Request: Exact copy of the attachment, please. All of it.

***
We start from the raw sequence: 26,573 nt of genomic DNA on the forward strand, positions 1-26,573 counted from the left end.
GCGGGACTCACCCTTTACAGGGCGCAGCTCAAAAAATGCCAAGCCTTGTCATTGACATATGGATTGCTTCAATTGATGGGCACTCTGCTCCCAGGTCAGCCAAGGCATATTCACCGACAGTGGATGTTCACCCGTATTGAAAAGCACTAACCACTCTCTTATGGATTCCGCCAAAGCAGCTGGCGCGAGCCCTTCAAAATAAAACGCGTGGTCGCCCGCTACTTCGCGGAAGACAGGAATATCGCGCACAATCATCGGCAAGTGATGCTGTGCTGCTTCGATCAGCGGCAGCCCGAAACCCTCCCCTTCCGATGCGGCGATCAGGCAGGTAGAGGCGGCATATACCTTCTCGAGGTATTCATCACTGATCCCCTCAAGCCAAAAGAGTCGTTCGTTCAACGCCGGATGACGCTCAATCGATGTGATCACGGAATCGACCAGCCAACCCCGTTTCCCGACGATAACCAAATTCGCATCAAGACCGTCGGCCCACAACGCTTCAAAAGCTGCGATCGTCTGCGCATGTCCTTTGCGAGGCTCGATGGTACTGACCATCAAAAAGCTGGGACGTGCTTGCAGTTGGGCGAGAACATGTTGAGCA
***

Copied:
We start from the raw sequence: 26,573 nt of genomic DNA on the forward strand, positions 1-26,573 counted from the left end.
GCGGGACTCACCCTTTACAGGGCGCAGCTCAAAAAATGCCAAGCCTTGTCATTGACATATGGATTGCTTCAATTGATGGGCACTCTGCTCCCAGGTCAGCCAAGGCATATTCACCGACAGTGGATGTTCACCCGTATTGAAAAGCACTAACCACTCTCTTATGGATTCCGCCAAAGCAGCTGGCGCGAGCCCTTCAAAATAAAACGCGTGGTCGCCCGCTACTTCGCGGAAGACAGGAATATCGCGCACAATCATCGGCAAGTGATGCTGTGCTGCTTCGATCAGCGGCAGCCCGAAACCCTCCCCTTCCGATGCGGCGATCAGGCAGGTAGAGGCGGCATATACCTTCTCGAGGTATTCATCACTGATCCCCTCAAGCCAAAAGAGTCGTTCGTTCAACGCCGGATGACGCTCAATCGATGTGATCACGGAATCGACCAGCCAACCCCGTTTCCCGACGATAACCAAATTCGCATCAAGACCGTCGGCCCACAACGCTTCAAAAGCTGCGATCGTCTGCGCATGTCCTTTGCGAGGCTCGATGGTACTGACCATCAAAAAGCTGGGACGTGCTTGCAGTTGGGCGAGAACATGTTGAGCA